Air–Sea Interactions from Westerly Wind Bursts During the November 2011 MJO in the Indian Ocean

James N. Moum College of Earth, Ocean and Atmospheric Sciences, Oregon State University, Corvallis, Oregon

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Simon P. de Szoeke College of Earth, Ocean and Atmospheric Sciences, Oregon State University, Corvallis, Oregon

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William D. Smyth College of Earth, Ocean and Atmospheric Sciences, Oregon State University, Corvallis, Oregon

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James B. Edson Department of Marine Sciences, University of Connecticut, Groton, Connecticut

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H. Langley DeWitt NOAA/Pacific Marine Environmental Laboratory, Seattle, Washington

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Aurélie J. Moulin College of Earth, Ocean and Atmospheric Sciences, Oregon State University, Corvallis, Oregon

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Elizabeth J. Thompson Department of Atmospheric Sciences, Colorado State University, Fort Collins, Colorado

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Christopher J. Zappa Ocean and Climate Physics Division, Lamont-Doherty Earth Observatory, Columbia University, Palisades, New York

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Steven A. Rutledge Department of Atmospheric Sciences, Colorado State University, Fort Collins, Colorado

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Richard H. Johnson Department of Atmospheric Sciences, Colorado State University, Fort Collins, Colorado

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Christopher W. Fairall NOAA/Earth System Research Laboratory, Boulder, Colorado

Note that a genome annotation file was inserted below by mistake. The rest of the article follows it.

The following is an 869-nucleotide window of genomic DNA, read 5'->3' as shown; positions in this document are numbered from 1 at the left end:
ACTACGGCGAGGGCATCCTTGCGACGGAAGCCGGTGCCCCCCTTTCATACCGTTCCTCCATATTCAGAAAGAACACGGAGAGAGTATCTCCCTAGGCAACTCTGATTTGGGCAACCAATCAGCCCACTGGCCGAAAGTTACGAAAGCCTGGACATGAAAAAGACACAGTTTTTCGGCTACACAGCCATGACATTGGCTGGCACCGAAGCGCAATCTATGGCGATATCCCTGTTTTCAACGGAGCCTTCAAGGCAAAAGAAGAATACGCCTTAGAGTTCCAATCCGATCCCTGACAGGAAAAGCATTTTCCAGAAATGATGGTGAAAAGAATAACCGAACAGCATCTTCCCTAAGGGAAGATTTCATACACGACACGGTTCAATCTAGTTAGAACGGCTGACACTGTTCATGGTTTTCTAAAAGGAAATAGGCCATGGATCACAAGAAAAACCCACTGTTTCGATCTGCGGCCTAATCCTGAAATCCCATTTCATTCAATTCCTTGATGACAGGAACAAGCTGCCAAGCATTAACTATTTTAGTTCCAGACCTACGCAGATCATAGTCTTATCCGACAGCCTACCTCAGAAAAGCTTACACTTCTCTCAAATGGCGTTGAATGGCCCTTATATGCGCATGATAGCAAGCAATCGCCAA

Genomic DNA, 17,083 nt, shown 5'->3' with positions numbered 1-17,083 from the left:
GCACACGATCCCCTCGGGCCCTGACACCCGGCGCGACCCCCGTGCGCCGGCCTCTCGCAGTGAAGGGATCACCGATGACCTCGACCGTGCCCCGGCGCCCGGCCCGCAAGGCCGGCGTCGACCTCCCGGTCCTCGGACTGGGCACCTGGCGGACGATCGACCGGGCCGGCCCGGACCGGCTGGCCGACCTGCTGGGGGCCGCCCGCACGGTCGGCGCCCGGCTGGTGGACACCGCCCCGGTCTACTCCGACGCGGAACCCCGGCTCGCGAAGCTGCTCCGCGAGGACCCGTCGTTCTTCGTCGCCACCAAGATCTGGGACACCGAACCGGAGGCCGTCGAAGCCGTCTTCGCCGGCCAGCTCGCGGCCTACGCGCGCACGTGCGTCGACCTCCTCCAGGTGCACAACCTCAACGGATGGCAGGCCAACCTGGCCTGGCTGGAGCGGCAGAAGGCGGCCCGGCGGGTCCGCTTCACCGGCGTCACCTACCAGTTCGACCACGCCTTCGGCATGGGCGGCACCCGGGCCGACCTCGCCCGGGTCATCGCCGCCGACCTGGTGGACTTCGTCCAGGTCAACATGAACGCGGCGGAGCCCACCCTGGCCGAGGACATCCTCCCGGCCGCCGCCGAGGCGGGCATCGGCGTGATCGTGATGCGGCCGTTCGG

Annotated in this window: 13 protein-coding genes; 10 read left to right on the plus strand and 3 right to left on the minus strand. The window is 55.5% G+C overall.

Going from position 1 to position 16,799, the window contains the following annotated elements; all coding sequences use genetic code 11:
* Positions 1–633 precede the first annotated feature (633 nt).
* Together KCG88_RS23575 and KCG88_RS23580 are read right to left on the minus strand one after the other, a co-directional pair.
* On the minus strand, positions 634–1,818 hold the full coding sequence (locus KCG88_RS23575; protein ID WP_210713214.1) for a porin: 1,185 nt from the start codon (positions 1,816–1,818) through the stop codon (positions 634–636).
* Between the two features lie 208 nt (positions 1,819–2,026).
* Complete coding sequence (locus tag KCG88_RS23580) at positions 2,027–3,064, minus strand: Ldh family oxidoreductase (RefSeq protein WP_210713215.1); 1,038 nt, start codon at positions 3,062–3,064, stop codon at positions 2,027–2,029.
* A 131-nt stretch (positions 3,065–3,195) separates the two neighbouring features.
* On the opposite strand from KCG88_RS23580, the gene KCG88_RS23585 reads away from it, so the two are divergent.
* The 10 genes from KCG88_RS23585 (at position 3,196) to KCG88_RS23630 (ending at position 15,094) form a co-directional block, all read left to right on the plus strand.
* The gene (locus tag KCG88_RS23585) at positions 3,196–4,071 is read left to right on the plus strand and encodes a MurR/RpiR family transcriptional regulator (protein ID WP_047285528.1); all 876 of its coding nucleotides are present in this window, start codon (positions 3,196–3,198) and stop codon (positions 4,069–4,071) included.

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The life cycles of three Madden–Julian oscillation (MJO) events were observed over the Indian Ocean as part of the Dynamics of the MJO (DYNAMO) experiment. During November 2011 near 0°, 80°E, the site of the research vessel Roger Revelle, the authors observed intense multiscale interactions within an MJO convective envelope, including exchanges between synoptic, meso, convective, and turbulence scales in both atmosphere and ocean and complicated by a developing tropical cyclone. Embedded within the MJO event, two bursts of sustained westerly wind (>10 m s−1; 0–8-km height) and enhanced precipitation passed over the ship, each propagating eastward as convectively coupled Kelvin waves at an average speed of 8.6 m s−1. The ocean response was rapid, energetic, and complex. The Yoshida–Wyrtki jet at the equator accelerated from less than 0.5 m s−1 to more than 1.5 m s−1 in 2 days. This doubled the eastward transport along the ocean's equatorial waveguide. Oceanic (subsurface) turbulent heat fluxes were comparable to atmospheric surface fluxes, thus playing a comparable role in cooling the sea surface. The sustained eastward surface jet continued to energize shear-driven entrainment at its base (near 100-m depth) after the MJO wind bursts subsided, thereby further modifying sea surface temperature for a period of several weeks after the storms had passed.

CORRESPONDING AUTHOR: James N. Moum, College of Earth, Ocean and Atmospheric Sciences, Oregon State University, Corvallis, OR 97331-5503, E-mail: moum@coas.oregonstate.edu

The life cycles of three Madden–Julian oscillation (MJO) events were observed over the Indian Ocean as part of the Dynamics of the MJO (DYNAMO) experiment. During November 2011 near 0°, 80°E, the site of the research vessel Roger Revelle, the authors observed intense multiscale interactions within an MJO convective envelope, including exchanges between synoptic, meso, convective, and turbulence scales in both atmosphere and ocean and complicated by a developing tropical cyclone. Embedded within the MJO event, two bursts of sustained westerly wind (>10 m s−1; 0–8-km height) and enhanced precipitation passed over the ship, each propagating eastward as convectively coupled Kelvin waves at an average speed of 8.6 m s−1. The ocean response was rapid, energetic, and complex. The Yoshida–Wyrtki jet at the equator accelerated from less than 0.5 m s−1 to more than 1.5 m s−1 in 2 days. This doubled the eastward transport along the ocean's equatorial waveguide. Oceanic (subsurface) turbulent heat fluxes were comparable to atmospheric surface fluxes, thus playing a comparable role in cooling the sea surface. The sustained eastward surface jet continued to energize shear-driven entrainment at its base (near 100-m depth) after the MJO wind bursts subsided, thereby further modifying sea surface temperature for a period of several weeks after the storms had passed.

CORRESPONDING AUTHOR: James N. Moum, College of Earth, Ocean and Atmospheric Sciences, Oregon State University, Corvallis, OR 97331-5503, E-mail: moum@coas.oregonstate.edu
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